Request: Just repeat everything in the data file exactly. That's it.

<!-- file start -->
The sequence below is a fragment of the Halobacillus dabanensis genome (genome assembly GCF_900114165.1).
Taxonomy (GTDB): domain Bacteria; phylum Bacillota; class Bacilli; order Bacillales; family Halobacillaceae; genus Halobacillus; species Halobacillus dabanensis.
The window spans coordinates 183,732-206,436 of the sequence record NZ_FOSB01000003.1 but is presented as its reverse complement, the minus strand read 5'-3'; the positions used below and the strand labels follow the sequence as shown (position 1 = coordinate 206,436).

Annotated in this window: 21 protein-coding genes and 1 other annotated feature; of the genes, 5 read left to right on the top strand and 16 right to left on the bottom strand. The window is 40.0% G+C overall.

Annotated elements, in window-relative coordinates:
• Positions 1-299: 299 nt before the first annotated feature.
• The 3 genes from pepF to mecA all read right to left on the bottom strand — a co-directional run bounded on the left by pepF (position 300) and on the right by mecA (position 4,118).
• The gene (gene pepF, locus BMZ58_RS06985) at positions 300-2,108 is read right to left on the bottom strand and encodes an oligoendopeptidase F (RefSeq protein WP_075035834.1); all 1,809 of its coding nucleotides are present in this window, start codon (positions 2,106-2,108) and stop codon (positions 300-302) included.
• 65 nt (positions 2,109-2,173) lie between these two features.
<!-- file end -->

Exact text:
The sequence below is a fragment of the Halobacillus dabanensis genome (genome assembly GCF_900114165.1).
Taxonomy (GTDB): domain Bacteria; phylum Bacillota; class Bacilli; order Bacillales; family Halobacillaceae; genus Halobacillus; species Halobacillus dabanensis.
The window spans coordinates 183,732-206,436 of the sequence record NZ_FOSB01000003.1 but is presented as its reverse complement, the minus strand read 5'-3'; the positions used below and the strand labels follow the sequence as shown (position 1 = coordinate 206,436).

Annotated in this window: 21 protein-coding genes and 1 other annotated feature; of the genes, 5 read left to right on the top strand and 16 right to left on the bottom strand. The window is 40.0% G+C overall.

Annotated elements, in window-relative coordinates:
• Positions 1-299: 299 nt before the first annotated feature.
• The 3 genes from pepF to mecA all read right to left on the bottom strand — a co-directional run bounded on the left by pepF (position 300) and on the right by mecA (position 4,118).
• The gene (gene pepF, locus BMZ58_RS06985) at positions 300-2,108 is read right to left on the bottom strand and encodes an oligoendopeptidase F (RefSeq protein WP_075035834.1); all 1,809 of its coding nucleotides are present in this window, start codon (positions 2,106-2,108) and stop codon (positions 300-302) included.
• 65 nt (positions 2,109-2,173) lie between these two features.